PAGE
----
Compared to adults, urolithiasis is less common in children, with a definite rise in incidence, especially among young adults (Tasian et al. in Clin J Am Soc Nephrol 11:488, 2016). In the last 25 years, the incidence in children has increased by approximately 6–10% annually, for reasons still unknown, with an associated significant increase in related health care-related expenditures (Hyams and Matlaga in Transl Androl Urol 3(3):278–83, 2014). It has been shown that there is twice as high a risk of chronic kidney disease (CKD) or end stage renal disease (ESRD) in stone formers compared to non-stone formers (Tasian et al. 2016). While calcium-containing stones are by far the most common category of stone encountered in both children and adults, non-calcium stones are more common in children than adults and have been shown in several studies to be associated with greater morbidity and lower renal function than calcium stones (Issler et al. in BMC Nephrol 18(1):136, 2017; Gambaro et al. in J Urol 198:268–273, 2017). This could be related to the challenges in the management of non-calcium-containing stones due to associated infection or metabolic derangements, further leading to recurrence and loss of renal function. There is currently a gap in our understanding of how to appropriately and effectively encounter and manage patients with non-calcium-containing stones, as such cases are encountered less frequently. Identification of stone composition and appropriate management is very important to reduce serious complications and recurrence, especially in non-calcium stones. We present a review of diagnosis and management of non-calcium-containing stones in the pediatric population, in hopes of providing more clarity to providers and promoting a consideration of non-calcium stone composition with all children presenting with urolithiasis.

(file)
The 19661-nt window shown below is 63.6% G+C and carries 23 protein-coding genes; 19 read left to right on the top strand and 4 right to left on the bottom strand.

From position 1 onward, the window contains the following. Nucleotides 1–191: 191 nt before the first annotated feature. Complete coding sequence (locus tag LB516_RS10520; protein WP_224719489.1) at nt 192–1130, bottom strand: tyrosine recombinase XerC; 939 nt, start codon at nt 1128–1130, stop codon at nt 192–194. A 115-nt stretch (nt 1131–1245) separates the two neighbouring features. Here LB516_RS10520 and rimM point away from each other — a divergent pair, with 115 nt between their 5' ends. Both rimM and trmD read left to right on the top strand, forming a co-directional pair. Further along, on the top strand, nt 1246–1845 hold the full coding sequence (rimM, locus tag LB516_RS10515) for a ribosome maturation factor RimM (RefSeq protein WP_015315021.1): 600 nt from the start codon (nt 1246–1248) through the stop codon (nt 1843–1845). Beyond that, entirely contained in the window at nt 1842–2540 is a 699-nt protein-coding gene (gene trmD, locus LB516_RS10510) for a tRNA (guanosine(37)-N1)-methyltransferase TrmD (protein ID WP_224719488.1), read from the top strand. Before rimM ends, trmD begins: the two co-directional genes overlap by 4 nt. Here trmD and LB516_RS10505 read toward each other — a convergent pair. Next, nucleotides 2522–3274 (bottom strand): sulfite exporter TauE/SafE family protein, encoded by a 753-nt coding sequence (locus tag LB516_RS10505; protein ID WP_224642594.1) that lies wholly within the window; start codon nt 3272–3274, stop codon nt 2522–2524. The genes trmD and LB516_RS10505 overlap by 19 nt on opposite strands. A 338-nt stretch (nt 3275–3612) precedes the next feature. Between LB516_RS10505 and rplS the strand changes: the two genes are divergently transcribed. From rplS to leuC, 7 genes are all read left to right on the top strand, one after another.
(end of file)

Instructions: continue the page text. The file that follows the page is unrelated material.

International Urology and Nephrology – Springer Journals
Published: May 30, 2018
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